KEEP TABS ON FEED PRICES
By Jeremy Hunt
KEEPING a close eye on the prices and availability of straights and by-product feeds over the coming weeks could be worthwhile, according to Cumbria-based independent nutritionist John Sanders.
"Be ready to respond quickly and consider alternatives if compound prices take a hike. But base decisions on the true cost in terms of dry matter.
"Cost per unit of dry matter is key. Its what every producer must use as the basis of all feed rationing this winter." He also advises keep abreast of the market for alternative feeds
He adds that a shortage of brewers grains – believed to have been affected by the increased consumption of imported bottled beer – will be reflected in prices.
"There is a real shortage of brewers grains. As the price of an alternative feed, like brewers grains, gets closer to its dry matter value – in this case 24% – back off its not economical," he says.
Bread is still a popular ingredient in dairy cow diets and can be successfully ensiled. "Waste bread is certainly worth getting hold of now and ensiling. When ensiled properly, it will ferment and provide a high starch and high sugar dietary constituent for winter rations. Some producers feed up to 5kg a cow a day.
"A shortage of milk will see dairy farmers chasing more litres and theyll be given every encouragement to do so by the big compound feed companies.
"Cereal prices are heading upwards and compounds will do the same. My advice is to stop and think about the cost of producing those extra litres," says Mr Sanders.
When to start forward buying straights and by-products is always a dilema. But he is concerned producers may get stitched up on compounds if they become totally pre-occupied with maximising yield.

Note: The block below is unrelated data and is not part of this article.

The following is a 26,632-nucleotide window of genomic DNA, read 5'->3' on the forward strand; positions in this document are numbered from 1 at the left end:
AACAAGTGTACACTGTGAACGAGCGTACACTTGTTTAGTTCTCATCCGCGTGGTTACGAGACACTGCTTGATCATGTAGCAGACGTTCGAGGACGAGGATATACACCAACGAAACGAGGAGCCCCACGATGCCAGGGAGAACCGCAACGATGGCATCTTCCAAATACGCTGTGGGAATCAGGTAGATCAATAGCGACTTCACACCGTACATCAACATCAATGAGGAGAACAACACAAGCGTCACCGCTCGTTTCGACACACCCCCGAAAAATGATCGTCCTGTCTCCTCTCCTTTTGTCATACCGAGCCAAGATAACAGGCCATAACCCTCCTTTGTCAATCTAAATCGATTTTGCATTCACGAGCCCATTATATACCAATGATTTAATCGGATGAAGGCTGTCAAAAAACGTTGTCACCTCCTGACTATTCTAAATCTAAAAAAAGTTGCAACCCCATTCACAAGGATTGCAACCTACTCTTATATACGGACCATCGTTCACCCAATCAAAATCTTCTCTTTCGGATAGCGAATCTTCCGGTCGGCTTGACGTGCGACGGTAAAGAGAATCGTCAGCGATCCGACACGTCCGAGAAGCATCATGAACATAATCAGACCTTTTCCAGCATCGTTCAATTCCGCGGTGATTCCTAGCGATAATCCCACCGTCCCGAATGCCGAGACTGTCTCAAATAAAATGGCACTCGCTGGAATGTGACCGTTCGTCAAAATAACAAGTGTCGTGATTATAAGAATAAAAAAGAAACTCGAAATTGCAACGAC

An improved milk price and the green light to go all out for maximum production may cloud the real issue of cost a litre, says Mr Sanders. But the real priority should be making the highest margin by carefully managing feed costs.
"Producers have some lost ground to make up and alternative feeds could achieve useful savings on cow diets."
But the foot-and-mouth crisis has already had an indirect impact on several sources of starch by-products. Legislation imposed on companies producing foods containing meat as part of their range has been in force for some time: Meat processing had to be undertaken in a separate part of the factory, so any waste food from non-meat processing areas could be used for animal feed. But new legislation has brought an end to this practice even though the meat and pastry processing remains completely separate.
"All waste products from a factory which uses meat must now be taken to a land-fill site. That could cut supplies of things like bread, biscuit and pastry by about 25%. These are used widely in blended feeds, so those prices could also be affected.
"Good feeds from these food manufacturers have been used in ruminant diets made by reputable companies. The shortage could push up the price of some by-products, but producers should not panic.
"In livestock areas hit by F&M the anticipated incresase in raw material prices could be counter balanced by the reduced demand from fewer stock." *